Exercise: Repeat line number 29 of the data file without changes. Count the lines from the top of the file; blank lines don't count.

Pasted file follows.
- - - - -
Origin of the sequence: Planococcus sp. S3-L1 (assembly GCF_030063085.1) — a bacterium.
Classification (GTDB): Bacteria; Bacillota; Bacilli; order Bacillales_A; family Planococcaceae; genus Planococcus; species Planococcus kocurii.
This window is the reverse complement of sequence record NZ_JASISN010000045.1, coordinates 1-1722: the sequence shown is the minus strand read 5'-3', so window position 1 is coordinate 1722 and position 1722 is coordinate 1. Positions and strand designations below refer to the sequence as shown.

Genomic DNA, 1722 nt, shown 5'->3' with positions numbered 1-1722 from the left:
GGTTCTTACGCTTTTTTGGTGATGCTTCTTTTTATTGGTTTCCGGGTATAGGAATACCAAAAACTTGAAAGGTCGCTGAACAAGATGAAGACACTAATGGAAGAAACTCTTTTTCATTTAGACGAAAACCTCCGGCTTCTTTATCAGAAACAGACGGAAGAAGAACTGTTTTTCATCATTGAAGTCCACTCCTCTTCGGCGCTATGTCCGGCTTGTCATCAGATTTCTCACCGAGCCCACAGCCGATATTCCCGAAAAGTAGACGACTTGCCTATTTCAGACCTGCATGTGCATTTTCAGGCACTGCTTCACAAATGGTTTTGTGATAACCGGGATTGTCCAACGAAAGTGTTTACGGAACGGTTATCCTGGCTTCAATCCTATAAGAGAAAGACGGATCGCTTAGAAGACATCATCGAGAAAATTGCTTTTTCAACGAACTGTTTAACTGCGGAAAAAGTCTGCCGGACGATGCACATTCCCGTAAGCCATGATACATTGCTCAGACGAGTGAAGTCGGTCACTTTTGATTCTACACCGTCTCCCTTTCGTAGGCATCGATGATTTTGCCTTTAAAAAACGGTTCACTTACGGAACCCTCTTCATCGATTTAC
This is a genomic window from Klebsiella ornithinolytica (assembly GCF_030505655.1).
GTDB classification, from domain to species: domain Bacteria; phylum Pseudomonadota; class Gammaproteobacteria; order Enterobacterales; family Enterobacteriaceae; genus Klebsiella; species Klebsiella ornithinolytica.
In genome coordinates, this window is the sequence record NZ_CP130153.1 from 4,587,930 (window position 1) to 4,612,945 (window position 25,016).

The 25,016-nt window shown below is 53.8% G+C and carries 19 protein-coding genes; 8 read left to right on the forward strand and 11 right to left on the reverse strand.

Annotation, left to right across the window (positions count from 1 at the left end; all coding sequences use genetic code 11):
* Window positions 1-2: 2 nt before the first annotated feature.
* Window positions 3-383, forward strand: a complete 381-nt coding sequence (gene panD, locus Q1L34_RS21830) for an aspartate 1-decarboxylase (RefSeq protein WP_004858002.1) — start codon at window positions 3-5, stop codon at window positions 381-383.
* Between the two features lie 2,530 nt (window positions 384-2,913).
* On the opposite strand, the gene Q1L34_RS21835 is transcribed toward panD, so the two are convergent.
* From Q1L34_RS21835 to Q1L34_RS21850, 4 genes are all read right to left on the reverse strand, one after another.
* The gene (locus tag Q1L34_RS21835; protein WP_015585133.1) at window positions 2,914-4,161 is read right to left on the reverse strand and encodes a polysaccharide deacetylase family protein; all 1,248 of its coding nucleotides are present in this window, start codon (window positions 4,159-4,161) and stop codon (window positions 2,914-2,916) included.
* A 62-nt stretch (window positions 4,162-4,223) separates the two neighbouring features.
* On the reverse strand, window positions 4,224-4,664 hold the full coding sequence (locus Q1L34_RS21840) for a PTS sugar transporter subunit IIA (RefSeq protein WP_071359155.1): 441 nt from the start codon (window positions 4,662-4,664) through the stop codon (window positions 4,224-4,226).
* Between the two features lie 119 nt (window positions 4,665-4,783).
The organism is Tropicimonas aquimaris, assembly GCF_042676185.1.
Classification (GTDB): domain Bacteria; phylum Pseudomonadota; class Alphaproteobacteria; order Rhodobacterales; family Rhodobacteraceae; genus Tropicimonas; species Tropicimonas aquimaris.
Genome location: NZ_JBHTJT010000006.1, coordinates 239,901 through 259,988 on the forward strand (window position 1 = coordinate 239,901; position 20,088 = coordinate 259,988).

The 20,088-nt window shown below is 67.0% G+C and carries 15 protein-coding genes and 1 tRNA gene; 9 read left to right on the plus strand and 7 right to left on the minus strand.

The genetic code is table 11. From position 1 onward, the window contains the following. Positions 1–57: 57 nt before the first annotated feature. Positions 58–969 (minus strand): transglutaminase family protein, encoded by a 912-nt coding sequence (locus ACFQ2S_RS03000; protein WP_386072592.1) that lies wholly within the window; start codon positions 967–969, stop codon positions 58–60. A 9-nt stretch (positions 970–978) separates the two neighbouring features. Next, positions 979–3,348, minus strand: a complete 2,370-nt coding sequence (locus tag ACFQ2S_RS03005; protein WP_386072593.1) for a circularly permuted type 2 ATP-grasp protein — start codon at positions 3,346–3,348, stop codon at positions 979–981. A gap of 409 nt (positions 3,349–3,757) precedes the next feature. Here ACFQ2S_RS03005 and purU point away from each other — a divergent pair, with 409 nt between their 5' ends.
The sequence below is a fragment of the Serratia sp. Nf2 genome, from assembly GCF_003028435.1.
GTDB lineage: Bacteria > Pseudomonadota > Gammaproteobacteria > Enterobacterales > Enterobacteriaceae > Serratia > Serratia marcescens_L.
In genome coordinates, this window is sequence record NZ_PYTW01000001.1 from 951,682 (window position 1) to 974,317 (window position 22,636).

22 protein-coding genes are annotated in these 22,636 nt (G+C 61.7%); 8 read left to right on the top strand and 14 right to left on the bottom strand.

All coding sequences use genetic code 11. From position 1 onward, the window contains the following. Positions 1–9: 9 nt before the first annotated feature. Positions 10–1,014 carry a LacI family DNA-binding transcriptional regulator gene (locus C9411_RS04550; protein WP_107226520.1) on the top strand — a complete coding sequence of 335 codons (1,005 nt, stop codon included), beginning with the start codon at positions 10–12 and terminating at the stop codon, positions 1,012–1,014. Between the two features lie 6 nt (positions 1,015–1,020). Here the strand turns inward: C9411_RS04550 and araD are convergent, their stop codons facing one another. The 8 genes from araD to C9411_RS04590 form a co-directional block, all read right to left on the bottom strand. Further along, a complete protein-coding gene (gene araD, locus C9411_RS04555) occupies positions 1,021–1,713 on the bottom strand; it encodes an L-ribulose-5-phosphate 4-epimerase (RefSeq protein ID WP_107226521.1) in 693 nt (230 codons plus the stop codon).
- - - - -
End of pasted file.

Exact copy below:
All coding sequences use genetic code 11. From position 1 onward, the window contains the following. Positions 1–9: 9 nt before the first annotated feature. Positions 10–1,014 carry a LacI family DNA-binding transcriptional regulator gene (locus C9411_RS04550; protein WP_107226520.1) on the top strand — a complete coding sequence of 335 codons (1,005 nt, stop codon included), beginning with the start codon at positions 10–12 and terminating at the stop codon, positions 1,012–1,014. Between the two features lie 6 nt (positions 1,015–1,020). Here the strand turns inward: C9411_RS04550 and araD are convergent, their stop codons facing one another. The 8 genes from araD to C9411_RS04590 form a co-directional block, all read right to left on the bottom strand. Further along, a complete protein-coding gene (gene araD, locus C9411_RS04555) occupies positions 1,021–1,713 on the bottom strand; it encodes an L-ribulose-5-phosphate 4-epimerase (RefSeq protein ID WP_107226521.1) in 693 nt (230 codons plus the stop codon).